Service Learning

Service-Learning as Pedagogy

Service-Learning Defined

"Service-learning is a pedagogical approach through which students engage in a service activity that benefits the common good, in collaboration with a community partner. The service activity meets course objectives, and through critical reflection, students examine the community need and its relation to their own learning and future application."

Simply stated…

Meeting community-identified needs through meaningful service, while achieving academic learning goals with and through critical reflection.

Benefits include

  • Helps to foster civic responsibility
  • Increases retention of academic skills
  • Engages students in purposeful learning
  • Expands the learning environment
  • Connects relevancy of academics to the real world
  • Reverses student disengagement from schooling
  • Improves school/campus/community relations
  • Provides community members an opportunity to share expertise and knowledge
  • Helps students network, build relationships and develop practical skills

Contact the Office for Service-Learning to access resources related to Service-Learning in Higher Education.

Authentic "service" is never something you do to or for someone, but rather with someone. This means that the community is actively involved in determining the service to be rendered.

We are in this together...

Service-learning practitioners understand that there is already a wealth of knowledge present in the community. Community members become partners and are involved from the beginning by sharing their real-life experience and knowledge. Community partners share their expertise about the kinds of service relevant to those being served.

Meaningful Service

Service-learning bridges two worlds which are often estranged from each other: the Academic and the Community. While there are many types of experiential learning opportunities, service-learning is unique because a community identified need is being addressed. This usually means working with  non-profit agencies and organizations, although there are a few examples of service-learning conducted in partnership with businesses. The main emphasis must be that the service benefits the common good, rather than enhancing profit potential.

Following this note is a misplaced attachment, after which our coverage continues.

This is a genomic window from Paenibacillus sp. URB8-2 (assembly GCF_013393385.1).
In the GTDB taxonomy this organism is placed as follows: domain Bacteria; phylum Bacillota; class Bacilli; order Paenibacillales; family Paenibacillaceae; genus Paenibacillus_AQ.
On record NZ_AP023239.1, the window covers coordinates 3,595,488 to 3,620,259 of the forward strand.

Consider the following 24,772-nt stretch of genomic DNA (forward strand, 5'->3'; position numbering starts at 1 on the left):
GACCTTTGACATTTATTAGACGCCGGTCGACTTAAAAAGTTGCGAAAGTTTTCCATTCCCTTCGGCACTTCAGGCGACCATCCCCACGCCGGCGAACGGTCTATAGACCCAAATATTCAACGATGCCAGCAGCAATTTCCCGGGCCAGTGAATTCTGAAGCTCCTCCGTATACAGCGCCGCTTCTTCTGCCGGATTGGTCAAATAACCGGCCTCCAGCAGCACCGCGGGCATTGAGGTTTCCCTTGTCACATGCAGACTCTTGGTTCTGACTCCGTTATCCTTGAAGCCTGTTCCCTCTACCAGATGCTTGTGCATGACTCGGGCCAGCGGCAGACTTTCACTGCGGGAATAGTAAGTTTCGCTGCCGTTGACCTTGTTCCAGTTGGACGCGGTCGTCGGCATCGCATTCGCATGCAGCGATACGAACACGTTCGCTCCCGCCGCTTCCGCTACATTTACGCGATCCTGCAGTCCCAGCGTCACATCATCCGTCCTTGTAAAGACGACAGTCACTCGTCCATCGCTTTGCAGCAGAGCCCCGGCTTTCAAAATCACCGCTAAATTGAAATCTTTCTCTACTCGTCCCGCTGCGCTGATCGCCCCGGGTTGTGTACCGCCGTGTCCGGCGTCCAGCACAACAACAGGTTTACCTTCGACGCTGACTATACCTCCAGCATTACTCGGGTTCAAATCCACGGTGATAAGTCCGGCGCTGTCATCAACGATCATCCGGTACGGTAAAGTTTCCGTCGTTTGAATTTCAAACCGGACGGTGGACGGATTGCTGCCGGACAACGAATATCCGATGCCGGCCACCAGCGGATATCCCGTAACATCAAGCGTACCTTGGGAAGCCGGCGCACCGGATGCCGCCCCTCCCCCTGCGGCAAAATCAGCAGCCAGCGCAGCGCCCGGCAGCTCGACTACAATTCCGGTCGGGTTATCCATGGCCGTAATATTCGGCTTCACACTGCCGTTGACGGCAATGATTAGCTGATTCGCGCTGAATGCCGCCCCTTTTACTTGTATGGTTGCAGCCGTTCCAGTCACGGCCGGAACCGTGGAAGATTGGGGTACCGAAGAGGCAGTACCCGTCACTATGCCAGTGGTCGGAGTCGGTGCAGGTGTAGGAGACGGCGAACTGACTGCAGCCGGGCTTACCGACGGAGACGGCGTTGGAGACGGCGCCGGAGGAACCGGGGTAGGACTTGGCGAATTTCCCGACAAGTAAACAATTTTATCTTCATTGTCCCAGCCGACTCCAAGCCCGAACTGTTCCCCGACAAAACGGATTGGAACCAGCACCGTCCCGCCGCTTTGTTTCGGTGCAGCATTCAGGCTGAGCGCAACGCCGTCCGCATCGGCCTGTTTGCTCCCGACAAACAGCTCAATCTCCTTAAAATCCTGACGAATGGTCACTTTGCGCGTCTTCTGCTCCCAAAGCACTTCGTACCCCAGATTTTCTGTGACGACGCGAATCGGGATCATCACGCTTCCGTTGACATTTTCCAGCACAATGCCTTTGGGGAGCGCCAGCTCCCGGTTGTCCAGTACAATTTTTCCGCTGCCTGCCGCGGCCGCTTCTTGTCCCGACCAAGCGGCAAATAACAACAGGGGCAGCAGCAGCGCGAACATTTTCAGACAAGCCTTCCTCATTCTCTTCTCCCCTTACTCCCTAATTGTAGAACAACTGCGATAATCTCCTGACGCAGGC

Learning Objectives

Service-learning allows both academic and non-academic learning objectives to come to life. Students find themselves encountering concrete examples of abstract concepts. Practitioners often find that student participation and interest increases dramatically when course goals are matched with real world experiences.

Research studies indicate service-learning increases student learning even when in-class time is reduced as a result of service activities. For research on the usefulness of service-learning as a teaching strategy contact the UNK Office for Service-Learning or the National Campus Compact web site. http://www.compact.org/

Critical Reflection

In addition to the service to meet community identified needs, students are guided through structured reflection to express their thoughts about the community need being met; the underlying causes for the need; the benefit their service has had on helping to meet the need; how the service relates to the learning goals of the course/project; what they learned about themselves; and how the learning applies to their future as an engaged citizen. Critical reflection differs from simple reflection because it is used intentionally to generate, deepen and document learning. (Clayton, 2008).

As with other course related assignments, service-learning must have measurable outcomes and requires considerable structure in partnership with the community agency/program.  Evaluation of student’s service should also be based on the community partners evaluation of the service as well as the faculty members evaluation of the learning. Remember service-learning must be reciprocal with both the server and the one being served experiencing equal benefits.

Remember, credit is not for the service but for the learning.